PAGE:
• Car Alarm Programming Basics

    Car alarm programming can mean a variety of things. If you lose or break a remote, you’ll have to program the replacement. When you install the alarm, you’ll need to decide what sort of audible notifications you want and then program the alarm to respond accordingly. Sensors need to be adjusted for sensitivity. Some alarms have a warn-away feature. You may have to program your custom car alarm for other things as well.

    Programming Your Replacement Remote

    There are two main methods to program your car remote. One method has variations of the following steps:

    • Turn the ignition key on and off a specific number of times and leave it off.
    • Press the remote buttons in a specific sequence until the light blinks a certain way.
    • Press one or both buttons once or twice (up to 5 times) and then release it. There is a time limit for this step, usually under 10 seconds.
    • Press the “Lock” or “Arm” button once and the light on it turns off.

    The other method has the owner performing the following steps:

    • Flip a programming switch either on the remote or on the control unit to the “program” mode. (You may have to open the remote to do this)
    • Turn the ignition key on and off or open and close a door a certain number of times.
    • Press the buttons on the remote in a specific sequence.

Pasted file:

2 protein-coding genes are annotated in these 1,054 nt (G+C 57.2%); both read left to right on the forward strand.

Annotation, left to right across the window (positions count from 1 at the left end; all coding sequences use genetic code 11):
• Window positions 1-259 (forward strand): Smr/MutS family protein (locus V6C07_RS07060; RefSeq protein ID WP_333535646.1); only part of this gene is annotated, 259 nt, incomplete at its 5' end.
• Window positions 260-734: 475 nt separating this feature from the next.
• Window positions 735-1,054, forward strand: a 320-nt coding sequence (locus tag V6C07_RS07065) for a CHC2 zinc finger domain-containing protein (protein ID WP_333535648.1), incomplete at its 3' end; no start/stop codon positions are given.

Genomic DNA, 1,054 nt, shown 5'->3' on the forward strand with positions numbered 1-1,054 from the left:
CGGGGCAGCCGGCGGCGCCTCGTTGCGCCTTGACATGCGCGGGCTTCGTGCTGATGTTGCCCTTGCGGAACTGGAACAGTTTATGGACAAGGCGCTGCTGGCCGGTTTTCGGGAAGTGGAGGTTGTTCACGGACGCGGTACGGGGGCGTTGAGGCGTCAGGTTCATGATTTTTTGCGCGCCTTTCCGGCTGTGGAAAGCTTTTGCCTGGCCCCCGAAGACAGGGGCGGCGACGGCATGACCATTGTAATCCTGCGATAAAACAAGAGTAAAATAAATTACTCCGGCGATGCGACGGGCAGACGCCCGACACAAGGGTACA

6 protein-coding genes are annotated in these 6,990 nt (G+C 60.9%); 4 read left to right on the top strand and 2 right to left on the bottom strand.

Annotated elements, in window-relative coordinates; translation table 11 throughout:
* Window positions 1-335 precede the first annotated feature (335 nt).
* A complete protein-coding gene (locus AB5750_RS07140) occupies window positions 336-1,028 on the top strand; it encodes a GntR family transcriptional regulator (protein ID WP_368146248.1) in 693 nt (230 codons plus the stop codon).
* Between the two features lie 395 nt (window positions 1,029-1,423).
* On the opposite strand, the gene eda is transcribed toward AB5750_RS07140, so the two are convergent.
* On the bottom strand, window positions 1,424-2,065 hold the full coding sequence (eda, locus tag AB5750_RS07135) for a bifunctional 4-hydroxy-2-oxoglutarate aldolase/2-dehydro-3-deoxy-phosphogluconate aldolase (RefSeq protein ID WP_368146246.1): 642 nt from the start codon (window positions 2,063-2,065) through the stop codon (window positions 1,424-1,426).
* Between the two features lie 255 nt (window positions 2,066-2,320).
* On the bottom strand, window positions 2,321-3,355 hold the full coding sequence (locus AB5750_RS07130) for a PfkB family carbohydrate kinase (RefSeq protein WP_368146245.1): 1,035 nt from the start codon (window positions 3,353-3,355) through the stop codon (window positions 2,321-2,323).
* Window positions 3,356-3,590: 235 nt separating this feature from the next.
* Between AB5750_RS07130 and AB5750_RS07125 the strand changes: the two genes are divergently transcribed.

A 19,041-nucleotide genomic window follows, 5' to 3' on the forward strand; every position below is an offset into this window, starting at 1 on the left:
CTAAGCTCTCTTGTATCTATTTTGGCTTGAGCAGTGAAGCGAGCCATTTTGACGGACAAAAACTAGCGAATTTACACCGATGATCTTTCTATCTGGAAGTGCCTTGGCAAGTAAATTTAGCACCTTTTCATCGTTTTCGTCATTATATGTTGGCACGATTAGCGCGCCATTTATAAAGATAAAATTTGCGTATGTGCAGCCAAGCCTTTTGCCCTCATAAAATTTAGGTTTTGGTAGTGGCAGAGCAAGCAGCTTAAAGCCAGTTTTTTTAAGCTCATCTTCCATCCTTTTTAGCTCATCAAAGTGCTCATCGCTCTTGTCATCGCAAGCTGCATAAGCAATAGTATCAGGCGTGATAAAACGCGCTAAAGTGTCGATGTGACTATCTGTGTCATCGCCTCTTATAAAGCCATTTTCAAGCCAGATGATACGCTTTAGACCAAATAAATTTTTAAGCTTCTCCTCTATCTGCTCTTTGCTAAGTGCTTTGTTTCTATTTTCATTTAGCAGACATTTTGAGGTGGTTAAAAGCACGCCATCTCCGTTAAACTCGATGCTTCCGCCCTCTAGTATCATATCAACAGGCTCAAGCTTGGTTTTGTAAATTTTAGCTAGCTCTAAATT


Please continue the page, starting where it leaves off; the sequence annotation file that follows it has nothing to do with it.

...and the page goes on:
• Put the programming switch back in normal operation. (Close the remote if necessary.)

    Programming the Audible Arm/Disarm Notifications/Warn-Away

    Some people like their lock mechanism to actuate, and for their alarm to beep once for arm and twice for disarm. Others like it the other way around. Some alarms offer other types of audible notifications. Some custom car alarms have a feature known as “warn-away”. This feature has the alarm telling someone they are getting too close to the car. If your alarm has these capabilities, you will find it in the introductory information in the manual. Programming for these features is accomplished in one of three different ways:

    • DIP or slide switch settings.
    • Steps to take when power is first applied.
    • Button press sequences to follow.

    Sensor Programming

    Custom car alarms have two main types of extra sensors: internal or external. Both are programmed essentially in two ways: DIP switches or rotary switches/rheostats (adjusting electrical resistance of the sensor circuit) or a combination of the two. Sensors that are built into the main control unit are internal. Programming for these is usually a DIP switch. This is a type of switch with multiple miniature rocker switches in it. Sensors that mount separately are external and are usually programmed by using a thin screwdriver blade to turn a tiny wheel with a slot in the middle. This is a rheostat. It adjusts the resistance in the sensor, making it more or less sensitive.

    You may even have a car camera for security surveillance, which you can program to record if the alarm is triggered. As long as you carefully read your owner’s manual before you install and before you apply power, programming your alarm should be quite easy.